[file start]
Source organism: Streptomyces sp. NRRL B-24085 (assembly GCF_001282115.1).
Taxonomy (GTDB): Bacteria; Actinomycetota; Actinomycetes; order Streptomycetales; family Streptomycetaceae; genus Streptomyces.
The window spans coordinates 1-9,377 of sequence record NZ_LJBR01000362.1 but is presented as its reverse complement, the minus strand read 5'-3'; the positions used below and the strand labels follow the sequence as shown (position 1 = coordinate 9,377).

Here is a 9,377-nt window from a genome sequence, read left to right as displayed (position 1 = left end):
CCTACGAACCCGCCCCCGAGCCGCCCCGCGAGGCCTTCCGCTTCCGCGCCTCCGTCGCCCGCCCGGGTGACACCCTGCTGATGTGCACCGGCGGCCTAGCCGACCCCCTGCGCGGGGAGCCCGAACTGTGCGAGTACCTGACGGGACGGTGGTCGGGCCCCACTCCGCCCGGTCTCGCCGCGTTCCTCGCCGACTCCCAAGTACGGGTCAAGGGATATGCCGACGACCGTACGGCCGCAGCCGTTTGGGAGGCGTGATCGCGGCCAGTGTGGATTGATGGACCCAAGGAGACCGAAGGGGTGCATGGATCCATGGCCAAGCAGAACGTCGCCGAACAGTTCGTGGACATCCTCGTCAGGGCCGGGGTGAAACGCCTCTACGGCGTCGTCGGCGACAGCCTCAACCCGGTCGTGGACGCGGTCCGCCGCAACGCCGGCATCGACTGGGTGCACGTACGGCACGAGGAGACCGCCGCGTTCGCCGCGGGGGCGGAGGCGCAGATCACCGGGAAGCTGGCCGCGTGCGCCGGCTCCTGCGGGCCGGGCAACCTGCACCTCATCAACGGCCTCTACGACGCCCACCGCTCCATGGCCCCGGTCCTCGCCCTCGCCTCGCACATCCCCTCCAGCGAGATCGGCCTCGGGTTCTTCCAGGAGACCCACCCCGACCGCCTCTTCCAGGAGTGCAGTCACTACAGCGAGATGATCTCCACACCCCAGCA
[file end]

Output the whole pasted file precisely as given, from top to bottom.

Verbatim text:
Source organism: Streptomyces sp. NRRL B-24085 (assembly GCF_001282115.1).
Taxonomy (GTDB): Bacteria; Actinomycetota; Actinomycetes; order Streptomycetales; family Streptomycetaceae; genus Streptomyces.
The window spans coordinates 1-9,377 of sequence record NZ_LJBR01000362.1 but is presented as its reverse complement, the minus strand read 5'-3'; the positions used below and the strand labels follow the sequence as shown (position 1 = coordinate 9,377).

Here is a 9,377-nt window from a genome sequence, read left to right as displayed (position 1 = left end):
CCTACGAACCCGCCCCCGAGCCGCCCCGCGAGGCCTTCCGCTTCCGCGCCTCCGTCGCCCGCCCGGGTGACACCCTGCTGATGTGCACCGGCGGCCTAGCCGACCCCCTGCGCGGGGAGCCCGAACTGTGCGAGTACCTGACGGGACGGTGGTCGGGCCCCACTCCGCCCGGTCTCGCCGCGTTCCTCGCCGACTCCCAAGTACGGGTCAAGGGATATGCCGACGACCGTACGGCCGCAGCCGTTTGGGAGGCGTGATCGCGGCCAGTGTGGATTGATGGACCCAAGGAGACCGAAGGGGTGCATGGATCCATGGCCAAGCAGAACGTCGCCGAACAGTTCGTGGACATCCTCGTCAGGGCCGGGGTGAAACGCCTCTACGGCGTCGTCGGCGACAGCCTCAACCCGGTCGTGGACGCGGTCCGCCGCAACGCCGGCATCGACTGGGTGCACGTACGGCACGAGGAGACCGCCGCGTTCGCCGCGGGGGCGGAGGCGCAGATCACCGGGAAGCTGGCCGCGTGCGCCGGCTCCTGCGGGCCGGGCAACCTGCACCTCATCAACGGCCTCTACGACGCCCACCGCTCCATGGCCCCGGTCCTCGCCCTCGCCTCGCACATCCCCTCCAGCGAGATCGGCCTCGGGTTCTTCCAGGAGACCCACCCCGACCGCCTCTTCCAGGAGTGCAGTCACTACAGCGAGATGATCTCCACACCCCAGCA